Spotting Signs Your IT is Out of Date
Focus on the four primary levels of evaluation
- By Jorge Del Prado Lera
- Dec 01, 2019
The evolution of IT technology is advancing at
breakneck speed. This evolution not only keeps
the IT department in a constant state of change,
but also dramatically changes the way the overall
business must adapt to stay competitive.
IT technologies have rapidly morphed, including the way users
consume them. Companies that hesitate to adapt will quickly
fall from market leaders to laggards depending how effectively
they embrace digital transformation.
But how does a leader know if the company is leading or lagging,
and if its IT is out of date? While there are numerous ways
to evaluate, let us focus on four primary levels, including infrastructure,
applications, mobility and workplace IT.
When we talk about infrastructure, first thoughts typically go to
the cloud. The cloud, in essence, is a change of paradigm, not
a technological change. Your company, in the past, purchased
servers typically housed in your own data center. This model was
based on periodic capital investments.
The maintenance might have been done by internal or external
teams. Depending on a company’s approach, there was often an
operational expense to support the data center too. The challenge
is data centers can become outdated quickly, and you must maintain
ongoing hardware investments to maintain effectivity.
If you have not already, an evaluation of completely moving
to an operational model in the cloud should be conducted. Oftentimes,
companies are forced to do so because some aspects of
their infrastructure and applications require the cloud.
Keeping a data center on your company’s premises is a clear
sign of outdated IT and not using the cloud at all is another one.
You probably have a combination of commercial off-the-shelf
(COTS) business and legacy applications as well as some developed
ad-hoc for your business (bespoke applications). When we
talk about COT, there are two signs your systems are outdated.
First, the version you use is no longer supported by the vendor,
and there is not an easy way to upgrade the version.
This situation, sooner or later, will trigger tough decisions that
will require an important, and potentially significant, investment.
When we talk about bespoke applications, an important sign of
obsolescence is when the technology used to develop your application
is not used anymore in new applications and it is hard to
find developers to maintain them.
The final point to mention here is licensing. Licensing models
are moving more to SaaS (Software as a Service) where you pay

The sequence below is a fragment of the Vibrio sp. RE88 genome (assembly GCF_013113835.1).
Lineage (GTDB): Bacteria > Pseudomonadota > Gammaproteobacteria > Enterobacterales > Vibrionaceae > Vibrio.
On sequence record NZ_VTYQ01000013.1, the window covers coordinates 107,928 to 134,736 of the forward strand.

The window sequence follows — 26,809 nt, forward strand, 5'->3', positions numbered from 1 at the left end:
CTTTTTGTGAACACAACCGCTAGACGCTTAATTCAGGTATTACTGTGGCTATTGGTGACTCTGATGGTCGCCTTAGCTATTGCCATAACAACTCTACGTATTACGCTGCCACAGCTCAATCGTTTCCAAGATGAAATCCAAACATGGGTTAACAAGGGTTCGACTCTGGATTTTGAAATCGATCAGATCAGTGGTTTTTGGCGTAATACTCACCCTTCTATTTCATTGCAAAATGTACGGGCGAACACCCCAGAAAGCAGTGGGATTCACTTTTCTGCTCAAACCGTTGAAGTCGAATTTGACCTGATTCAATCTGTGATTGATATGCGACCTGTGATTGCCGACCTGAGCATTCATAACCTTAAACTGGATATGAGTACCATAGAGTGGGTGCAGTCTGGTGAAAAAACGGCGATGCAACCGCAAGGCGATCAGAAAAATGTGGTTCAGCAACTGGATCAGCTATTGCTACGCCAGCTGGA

for the whole package including software and hosting. If most
of the applications you have follow an old licensing model, this
might mean you are not moving at the right pace and need to
rethink your applications strategy.
Applications versions, licensing models and technology used
in your development will guide you on how outdated your applications
With mobility, we refer to how employees or customers can interact
with the company via mobile devices. This is typically the
area of greatest obsolescence in companies. In the most common
failings, your employees are not able to manage their work from
their mobile devices or your customers are not able to access your
website in a mobile friendly way. Consumer use of mobile has
overtaken the use of desktops to access services. Businesses must
adapt instead of relying on laptop use.
If mobile is not a core part of your IT strategy, this means
your IT has been outdated for a while already and you should
define a strategy to catch up.
The last, but not least, indicator of outdated IT we want to highlight
is workplace IT. This addresses desktop PCs, laptops, mobile
phones and workspace applications like email, telephony,
It is well understood you need a plan to renew your devices,
which is usually every three years for mobile phones depending
on your specific needs. You also need to have your operating system
up to date to run modern applications. If you do not have an
update plan, it’s a sign that the workplace is outdated. Another
clear sign is if you use a hosted email system instead of a cloud
system or if you still use old telephony devices instead of IP ones.
For a non-IT company, IT is becoming a service rather than
a duty that the company itself manages. That can sometimes feel
uncomfortable and perceived as a loss of control. But it really
means IT is managed by highly specialized companies so your
company can focus on your own business and customers, surely
much more exciting than IT itself.
This article originally appeared in the November/December 2019 issue of Security Today.